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While there is an anti-sexual harassment law in place in India, it has several inadequacies in it. The author talks about two of the major inadequacies.
The Sexual Harassment at Workplace Act, 2013 [vide section 19 (c) along with rule 13 of the Sexual Harassment at workplace rules 2013], mandates the duties of the employers with regards to preventing and dealing with sexual harassment at the workplace.
These including “organising sensitisation and awareness sessions for their employees at regular intervals”.
This brings out a glaring irregularity in the mandate of law, i.e.;-
The law systematically ignores a mandate, which should otherwise encompass even the senior most members of an organisation. This becomes even more important in the recent developments in which the Honourable CJI was allegedly involved in the sexual harassment of an employee of the Supreme Court of India.
The Act does cover the employees of myriad organisations (ranging from ministries, private limited companies, PSU’s, partnerships, LLP’s etc.). However, it fails to include within its ambit the men and women at the top.
Quid pro quo or “this for that” is a well recognised type of sexual harassment which rests on the basis of a power imbalance. The Act ignores the sensitisation and awareness of the senior and senior most staff when it comes to sexual harassment prevention in organisations. This is wholly contradictory to what the POSH Act strives to achieve, i.e. nipping Sexual harassment at its bud at the workplace.
The absence of such a mandate does not in any way immunise the managerial and senior most staff from inquiry proceedings of the Internal Complaints Committee of the Organisation. However, should a complaint be filed, without awareness and sensitisation, how well informed and equipped is the management to understand and tackle the situation? Are they truly mindful of the various nuances of sexual harassment?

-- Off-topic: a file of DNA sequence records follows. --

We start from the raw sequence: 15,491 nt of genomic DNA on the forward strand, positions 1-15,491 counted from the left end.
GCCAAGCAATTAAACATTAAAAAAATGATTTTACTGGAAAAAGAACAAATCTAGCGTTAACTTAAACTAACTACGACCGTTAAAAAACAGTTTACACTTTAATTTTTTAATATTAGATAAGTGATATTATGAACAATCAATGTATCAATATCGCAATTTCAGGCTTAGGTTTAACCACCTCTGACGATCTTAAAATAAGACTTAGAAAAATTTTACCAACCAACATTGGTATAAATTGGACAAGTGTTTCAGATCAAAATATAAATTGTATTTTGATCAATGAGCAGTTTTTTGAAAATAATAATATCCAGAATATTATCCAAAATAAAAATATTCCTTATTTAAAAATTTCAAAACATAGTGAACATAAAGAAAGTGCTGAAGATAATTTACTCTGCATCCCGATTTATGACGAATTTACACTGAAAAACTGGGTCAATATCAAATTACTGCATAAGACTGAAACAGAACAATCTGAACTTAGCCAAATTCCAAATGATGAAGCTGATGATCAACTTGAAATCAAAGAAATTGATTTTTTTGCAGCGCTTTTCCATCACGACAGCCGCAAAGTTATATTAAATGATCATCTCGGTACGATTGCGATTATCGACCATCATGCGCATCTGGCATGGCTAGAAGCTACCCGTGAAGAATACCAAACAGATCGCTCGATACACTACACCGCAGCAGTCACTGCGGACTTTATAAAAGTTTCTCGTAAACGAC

This inadequacy in the law doesn’t necessarily mean that the organisations get to choose to ignore the management staff in terms of anti-sexual harassment training, sensitisation and awareness.
It is a proven fact that in organisations where managers and senior staff are trained under the law against sexual harassment, the occurrence of sexual harassment is typically reduced.
Organisations must also factor in the importance of conducting awareness training and sensitisation for management and senior staff for inclusivity in the workplace. This must be done, along with organising training, awareness and sensitisation sessions for its employees.
Additionally, a sensitised and aware management can further anticipate any systematic biases that might exist in the organisation. They can also recognise risk factors and behaviour that might lead to a hostile work environment or result in ubiquitous complaints.
When employees are aware of sensitised supervisors and management, they hesitate less to report incidents. This builds trust and transparency in the organisation. Thus, eradicating any signs of sexual harassment resulting directly or indirectly in maximum productivity of the workforce.
Secondly, the absence of a definition of “regular intervals” for conducting awareness and sensitisation sessions by employers often leads to certain situations. One of them being the failure of employers in conducting these training and awareness sessions for months or years on end. In such scenarios, it is extremely difficult to ascertain what “regular intervals” entails.
Smriti Irani, Women and Child Development Minister told the Rajya Sabha on 11.07.2019 that “All Ministries of Government of India and State/Union Territories governments have been requested to organise workshops and awareness programmes in their departments/offices for sensitising employees about matters pertaining to sexual harassment of women at workplace and related legal provisions and redressal mechanisms”.
However, how often and after what intervals should these sessions and trainings be conducted is nowhere mentioned in the law. Effective compliance and implementation becomes a challenge when the organisation fails to conduct awareness sessions and workshops regularly.
The Central Government has requested all State Governments and UT administrations to advise the secretary industries/commerce to organise workshops and awareness programmes for every industry, business house, private sector entity of the States and Union Territories.
Organisations must therefore adhere to the concept of “regular intervals” in a reasonable manner.
Till the time the POSH law stands unchanged and the words “not exceeding one year” or “not exceeding 6 months” are not added to “regular intervals”, organisations must stringently and regularly provide training and awareness against sexual harassment in order to effectively comply with the POSH law.
After all, the goal remains “effective” compliance.
Picture credits: Screenshot from the movie Inkaar that talks about workplace harassment
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